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Arkansas vs Texas Tech Preview: Breaking Down the Red Raiders' Run Defense

You may have heard that Texas Tech's run defense is bad. Just how bad is it?

Will Alex Collins continue to make frequent trips to the end zone against Tech?
Will Alex Collins continue to make frequent trips to the end zone against Tech?
Nelson Chenault-USA TODAY Sports

The Arkansas-Texas Tech matchup will certainly be a contrast of styles. Tech quarterback Davis Webb is fourth in the NCAA in passing yards, while the Hogs rank 12th nationally in rushing. The winner will likely be the team that can slow the other's strengths.

Arkansas' defense is a known entity: the Hogs struggle to stop anyone capable of throwing the forward pass. The Hogs do have some intangibles working in their favor: a) the Red Raiders tend to shoot themselves in the foot, averaging over 100 penalty yards per game, b) the Hogs do have a pretty good pass rush, c) Tech's offense has been largely dysfunctional of late, struggling with timing and Webb's somewhat jittery mechanics, and d) Tech's receivers don't appear to be near as talented as Auburn's, or even as talented as typical Mike Leach/Kliff Kingsbury Air Raid receivers usually are.

So what about Texas Tech's run defense? Well, the numbers aren't good (for Tech, that is).

Texas Tech's Run Defense is Horrible

Sorry, that's the easiest way to put it. But let's see how bad.

Tech finished 100th in the nation in run defense, surrendering 212.3 rushing yards per game against FBS foes. But during Tech's five-game slide, the Red Raiders gave up an astounding 294 rushing yards per game. Here's some context: if those 294 rushing yards surrendered per game average had been over the full season, Tech would have ranked 124th (next-to-last) in the FBS in run defense. Wow.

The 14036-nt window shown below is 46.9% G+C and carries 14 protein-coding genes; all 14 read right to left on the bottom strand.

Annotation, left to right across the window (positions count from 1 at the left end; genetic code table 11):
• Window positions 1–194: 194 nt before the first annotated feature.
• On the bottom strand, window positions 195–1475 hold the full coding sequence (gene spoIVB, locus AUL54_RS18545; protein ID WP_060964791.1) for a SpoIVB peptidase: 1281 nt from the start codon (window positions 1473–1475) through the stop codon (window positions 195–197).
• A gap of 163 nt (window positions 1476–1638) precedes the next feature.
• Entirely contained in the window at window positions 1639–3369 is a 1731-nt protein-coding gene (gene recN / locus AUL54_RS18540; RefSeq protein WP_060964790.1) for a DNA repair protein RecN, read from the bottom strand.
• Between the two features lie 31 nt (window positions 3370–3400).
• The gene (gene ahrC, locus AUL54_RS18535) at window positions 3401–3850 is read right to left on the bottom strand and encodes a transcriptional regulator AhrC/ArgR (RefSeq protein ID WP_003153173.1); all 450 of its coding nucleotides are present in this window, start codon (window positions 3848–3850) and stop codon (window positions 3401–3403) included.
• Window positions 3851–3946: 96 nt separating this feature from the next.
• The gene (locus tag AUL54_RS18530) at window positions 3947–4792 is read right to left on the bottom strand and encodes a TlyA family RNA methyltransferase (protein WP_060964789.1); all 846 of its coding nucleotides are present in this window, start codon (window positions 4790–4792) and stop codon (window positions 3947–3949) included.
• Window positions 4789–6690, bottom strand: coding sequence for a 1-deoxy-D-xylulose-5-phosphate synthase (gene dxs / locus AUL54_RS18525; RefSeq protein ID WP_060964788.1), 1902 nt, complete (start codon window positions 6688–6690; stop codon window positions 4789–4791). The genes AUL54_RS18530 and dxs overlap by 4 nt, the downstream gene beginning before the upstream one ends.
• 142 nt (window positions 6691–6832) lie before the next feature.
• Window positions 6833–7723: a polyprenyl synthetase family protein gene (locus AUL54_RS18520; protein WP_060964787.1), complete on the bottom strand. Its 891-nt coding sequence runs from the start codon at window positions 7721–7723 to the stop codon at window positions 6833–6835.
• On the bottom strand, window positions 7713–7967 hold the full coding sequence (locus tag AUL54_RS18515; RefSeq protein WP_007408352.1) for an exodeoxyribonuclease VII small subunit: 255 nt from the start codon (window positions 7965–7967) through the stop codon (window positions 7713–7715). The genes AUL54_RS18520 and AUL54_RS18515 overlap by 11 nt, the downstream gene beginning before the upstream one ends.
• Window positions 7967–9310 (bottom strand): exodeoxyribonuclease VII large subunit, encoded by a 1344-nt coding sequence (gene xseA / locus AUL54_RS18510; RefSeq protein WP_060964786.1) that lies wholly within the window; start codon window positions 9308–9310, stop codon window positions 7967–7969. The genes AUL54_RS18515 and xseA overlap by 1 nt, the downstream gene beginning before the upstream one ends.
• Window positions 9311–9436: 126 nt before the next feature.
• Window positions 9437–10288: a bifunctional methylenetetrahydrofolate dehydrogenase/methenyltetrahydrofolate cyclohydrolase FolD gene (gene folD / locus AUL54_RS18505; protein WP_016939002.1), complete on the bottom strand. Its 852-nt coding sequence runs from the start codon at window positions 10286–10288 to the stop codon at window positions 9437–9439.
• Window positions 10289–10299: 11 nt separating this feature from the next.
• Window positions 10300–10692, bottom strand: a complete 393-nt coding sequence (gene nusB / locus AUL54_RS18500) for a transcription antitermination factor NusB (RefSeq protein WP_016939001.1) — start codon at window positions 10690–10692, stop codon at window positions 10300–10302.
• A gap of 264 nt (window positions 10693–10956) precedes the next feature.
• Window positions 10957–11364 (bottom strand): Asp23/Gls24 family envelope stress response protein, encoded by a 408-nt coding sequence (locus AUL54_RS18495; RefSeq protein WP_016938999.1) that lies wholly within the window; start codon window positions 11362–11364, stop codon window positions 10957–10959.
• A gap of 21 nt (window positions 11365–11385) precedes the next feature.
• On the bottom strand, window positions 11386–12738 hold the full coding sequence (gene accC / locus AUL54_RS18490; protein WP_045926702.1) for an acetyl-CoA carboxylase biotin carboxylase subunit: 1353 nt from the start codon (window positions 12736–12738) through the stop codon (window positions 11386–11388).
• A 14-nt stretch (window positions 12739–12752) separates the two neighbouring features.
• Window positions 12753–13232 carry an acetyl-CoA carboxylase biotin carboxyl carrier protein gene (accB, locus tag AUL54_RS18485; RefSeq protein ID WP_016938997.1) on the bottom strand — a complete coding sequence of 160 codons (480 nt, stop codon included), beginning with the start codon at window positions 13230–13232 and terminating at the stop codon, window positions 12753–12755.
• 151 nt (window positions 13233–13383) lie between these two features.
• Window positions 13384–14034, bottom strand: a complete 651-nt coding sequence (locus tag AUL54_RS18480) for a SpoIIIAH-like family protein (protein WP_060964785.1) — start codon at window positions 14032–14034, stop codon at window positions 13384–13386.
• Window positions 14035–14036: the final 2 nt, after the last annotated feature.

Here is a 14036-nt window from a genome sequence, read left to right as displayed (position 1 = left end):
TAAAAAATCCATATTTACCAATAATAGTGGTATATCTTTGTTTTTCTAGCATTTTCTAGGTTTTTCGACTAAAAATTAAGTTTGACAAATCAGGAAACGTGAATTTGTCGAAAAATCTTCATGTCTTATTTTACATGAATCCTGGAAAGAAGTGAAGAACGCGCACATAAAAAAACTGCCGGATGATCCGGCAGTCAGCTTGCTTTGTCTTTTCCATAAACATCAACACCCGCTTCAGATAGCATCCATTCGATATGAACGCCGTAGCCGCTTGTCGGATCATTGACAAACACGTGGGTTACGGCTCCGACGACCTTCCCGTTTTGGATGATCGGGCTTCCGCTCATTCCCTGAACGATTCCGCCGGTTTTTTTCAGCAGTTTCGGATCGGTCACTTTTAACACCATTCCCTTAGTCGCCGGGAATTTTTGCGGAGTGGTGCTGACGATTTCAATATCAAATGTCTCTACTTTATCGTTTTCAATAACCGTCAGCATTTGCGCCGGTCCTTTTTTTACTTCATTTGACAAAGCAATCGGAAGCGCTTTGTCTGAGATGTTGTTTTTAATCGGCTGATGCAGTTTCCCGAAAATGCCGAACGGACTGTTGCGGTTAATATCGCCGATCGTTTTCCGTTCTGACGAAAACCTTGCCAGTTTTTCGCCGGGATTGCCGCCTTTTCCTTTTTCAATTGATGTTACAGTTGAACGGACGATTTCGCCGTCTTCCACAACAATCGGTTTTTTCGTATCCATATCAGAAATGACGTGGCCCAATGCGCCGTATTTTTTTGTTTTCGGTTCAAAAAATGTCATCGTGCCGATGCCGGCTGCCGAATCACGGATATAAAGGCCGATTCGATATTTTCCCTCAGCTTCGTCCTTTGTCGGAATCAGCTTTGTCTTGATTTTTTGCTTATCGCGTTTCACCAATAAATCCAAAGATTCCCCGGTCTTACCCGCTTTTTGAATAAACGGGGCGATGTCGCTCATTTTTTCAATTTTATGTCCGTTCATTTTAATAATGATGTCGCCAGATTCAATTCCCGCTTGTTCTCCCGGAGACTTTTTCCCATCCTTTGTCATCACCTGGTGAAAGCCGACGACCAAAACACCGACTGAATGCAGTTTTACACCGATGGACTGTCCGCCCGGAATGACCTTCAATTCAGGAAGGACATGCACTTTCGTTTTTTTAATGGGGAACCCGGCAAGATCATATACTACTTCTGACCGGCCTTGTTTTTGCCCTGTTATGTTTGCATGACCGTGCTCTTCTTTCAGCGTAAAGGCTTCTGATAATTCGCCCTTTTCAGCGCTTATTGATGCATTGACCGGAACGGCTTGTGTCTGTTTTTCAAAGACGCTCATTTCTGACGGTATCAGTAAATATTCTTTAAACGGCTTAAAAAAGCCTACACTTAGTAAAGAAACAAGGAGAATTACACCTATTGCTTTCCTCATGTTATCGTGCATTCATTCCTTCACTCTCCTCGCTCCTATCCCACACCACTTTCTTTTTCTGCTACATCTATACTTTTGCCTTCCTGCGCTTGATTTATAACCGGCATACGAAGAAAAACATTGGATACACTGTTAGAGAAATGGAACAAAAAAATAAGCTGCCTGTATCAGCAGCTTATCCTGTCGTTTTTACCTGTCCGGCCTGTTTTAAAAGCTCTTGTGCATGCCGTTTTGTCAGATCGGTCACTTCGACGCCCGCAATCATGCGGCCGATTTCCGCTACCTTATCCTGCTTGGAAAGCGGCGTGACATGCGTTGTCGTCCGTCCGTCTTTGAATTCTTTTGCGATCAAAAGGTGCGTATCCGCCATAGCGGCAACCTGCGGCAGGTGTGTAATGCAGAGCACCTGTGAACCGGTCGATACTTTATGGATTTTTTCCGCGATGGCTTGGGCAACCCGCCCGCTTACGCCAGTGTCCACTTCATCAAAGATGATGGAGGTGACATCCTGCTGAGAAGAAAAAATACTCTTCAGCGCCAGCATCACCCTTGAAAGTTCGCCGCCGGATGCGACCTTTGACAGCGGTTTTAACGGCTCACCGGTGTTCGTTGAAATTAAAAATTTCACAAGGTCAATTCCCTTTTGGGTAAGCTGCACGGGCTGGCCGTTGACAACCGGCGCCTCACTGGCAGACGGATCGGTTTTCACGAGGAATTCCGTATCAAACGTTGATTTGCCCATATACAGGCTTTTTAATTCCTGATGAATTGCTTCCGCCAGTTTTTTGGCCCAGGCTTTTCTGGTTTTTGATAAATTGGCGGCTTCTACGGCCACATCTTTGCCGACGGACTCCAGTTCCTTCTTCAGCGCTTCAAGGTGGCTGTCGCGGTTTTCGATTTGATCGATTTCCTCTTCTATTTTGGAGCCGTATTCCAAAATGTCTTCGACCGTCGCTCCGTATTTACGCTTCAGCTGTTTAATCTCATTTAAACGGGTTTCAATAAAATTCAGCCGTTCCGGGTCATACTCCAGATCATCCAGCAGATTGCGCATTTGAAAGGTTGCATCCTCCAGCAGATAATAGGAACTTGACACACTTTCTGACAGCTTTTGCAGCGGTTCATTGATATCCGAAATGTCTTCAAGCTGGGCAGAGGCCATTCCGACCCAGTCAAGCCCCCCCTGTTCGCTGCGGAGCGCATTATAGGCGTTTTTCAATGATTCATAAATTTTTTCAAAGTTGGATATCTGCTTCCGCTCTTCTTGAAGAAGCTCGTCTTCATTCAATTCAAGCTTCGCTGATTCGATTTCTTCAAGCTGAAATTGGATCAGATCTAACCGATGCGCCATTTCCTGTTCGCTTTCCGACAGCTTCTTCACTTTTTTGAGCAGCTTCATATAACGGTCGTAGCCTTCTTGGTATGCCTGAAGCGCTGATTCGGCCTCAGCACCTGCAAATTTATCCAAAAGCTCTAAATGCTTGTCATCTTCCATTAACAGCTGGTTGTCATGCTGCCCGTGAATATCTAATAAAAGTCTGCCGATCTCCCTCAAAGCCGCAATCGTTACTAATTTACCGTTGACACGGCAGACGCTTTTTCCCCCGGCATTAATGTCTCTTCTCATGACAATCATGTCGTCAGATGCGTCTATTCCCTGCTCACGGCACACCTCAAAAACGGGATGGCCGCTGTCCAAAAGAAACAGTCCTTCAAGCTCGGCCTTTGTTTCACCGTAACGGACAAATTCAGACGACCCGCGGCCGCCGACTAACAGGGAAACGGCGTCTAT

Here's how opponents fared running the ball against Tech versus their season averages:

Opponent Rush Yds/Gm Rush Yds v. TT Result
SMU 93.8 102 Win
TCU 118.7 206 Win
Texas State 171.5 103 Win
Kansas 154.0 53 Win
Iowa State 143.8 143 Win
West Virginia 148.7 183 Win
Oklahoma 223.9 277 Loss
Oklahoma State 171.9 281 Loss
Kansas State 178.0 291 Loss
Baylor 259.6 340 Loss
Texas 196.2 281 Loss
Arizona State 206.1 287 Win

Notice any trends? I found a few. First, Texas Tech allowed 10 of its 12 FBS opponents to exceed their rushing yards per game. The only two that failed to exceed their rushing averages were hapless Kansas and second-year FBS program Texas State. Tech's opponents averaged an aggregate 172.2 rushing yards per game for their own seasons. Tech gave up 212.3 rushing yards per game to those same opponents. That's 40 rushing yards per game above average.

Second, Tech was 5-0 against opponents that averaged fewer than 155 rushing yards per game in their own seasons. The Red Raiders were 2-5 against opponents that picked up at least 155 yards per game on the ground. For comparison, Arkansas rushed for 208.7 yards per game last season. The two wins came against Texas State and, in the trend-buster, Arizona State, although the Sun Devils rushed for 287 yards in the losing effort.

For the third point, let's break down the stats in a different way.

Opponent % Offense from Run Result
SMU 21.5 Win
TCU 34.4 Win
Texas State 52.6 Win
Kansas 52.3 Win
Iowa State 39.6 Win
West Virginia 36.2 Win
Oklahoma 52.9 Loss
Oklahoma State 38.3 Loss
Kansas State 44.2 Loss
Baylor 41.9 Loss
Texas 48.0 Loss
Arizona State 41.8 Win

This chart can be read this way: Texas Tech was 3-4 against teams that generated at least 40 percent of their total offense from the run (over the full season). The Red Raiders were also 2-0 against teams that generated less than 35 of their offense from the run, and those two wins (SMU and TCU) were by far the best defensive performances of the season. The three wins came against Texas State (a member of the now-defunct WAC), Kansas (3-9, lost to Rice), and, again, the trend-buster against Arizona State. Arkansas, for what it's worth, generated 58.4% of its offense from the run in 2013, far higher than any of Tech's 2013 opponents.